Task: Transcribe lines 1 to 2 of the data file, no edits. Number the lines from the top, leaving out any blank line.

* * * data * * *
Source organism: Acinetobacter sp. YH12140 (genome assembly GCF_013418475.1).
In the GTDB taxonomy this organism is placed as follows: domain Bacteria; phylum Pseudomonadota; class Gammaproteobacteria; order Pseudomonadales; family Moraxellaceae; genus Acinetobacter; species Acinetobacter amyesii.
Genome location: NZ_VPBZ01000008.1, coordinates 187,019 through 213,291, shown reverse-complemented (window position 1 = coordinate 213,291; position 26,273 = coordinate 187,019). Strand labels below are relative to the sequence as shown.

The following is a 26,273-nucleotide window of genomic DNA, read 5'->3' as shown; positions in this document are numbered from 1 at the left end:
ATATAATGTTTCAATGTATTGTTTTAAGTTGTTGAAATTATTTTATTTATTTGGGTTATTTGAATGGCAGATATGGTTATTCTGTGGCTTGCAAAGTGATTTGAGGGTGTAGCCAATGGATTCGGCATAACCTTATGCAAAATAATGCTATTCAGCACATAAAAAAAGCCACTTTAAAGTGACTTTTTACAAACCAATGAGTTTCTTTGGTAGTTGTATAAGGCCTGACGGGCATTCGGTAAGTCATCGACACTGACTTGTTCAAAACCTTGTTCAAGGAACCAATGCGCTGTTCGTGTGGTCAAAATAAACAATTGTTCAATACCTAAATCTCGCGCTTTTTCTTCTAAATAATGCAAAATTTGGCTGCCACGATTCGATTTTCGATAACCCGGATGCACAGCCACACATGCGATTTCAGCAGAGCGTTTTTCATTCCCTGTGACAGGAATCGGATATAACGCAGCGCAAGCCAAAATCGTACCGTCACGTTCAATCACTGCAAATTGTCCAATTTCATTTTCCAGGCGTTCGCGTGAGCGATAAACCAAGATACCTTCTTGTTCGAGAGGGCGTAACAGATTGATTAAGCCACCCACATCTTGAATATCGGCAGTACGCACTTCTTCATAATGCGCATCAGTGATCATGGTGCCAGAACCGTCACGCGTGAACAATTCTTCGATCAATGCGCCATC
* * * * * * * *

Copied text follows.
Source organism: Acinetobacter sp. YH12140 (genome assembly GCF_013418475.1).
In the GTDB taxonomy this organism is placed as follows: domain Bacteria; phylum Pseudomonadota; class Gammaproteobacteria; order Pseudomonadales; family Moraxellaceae; genus Acinetobacter; species Acinetobacter amyesii.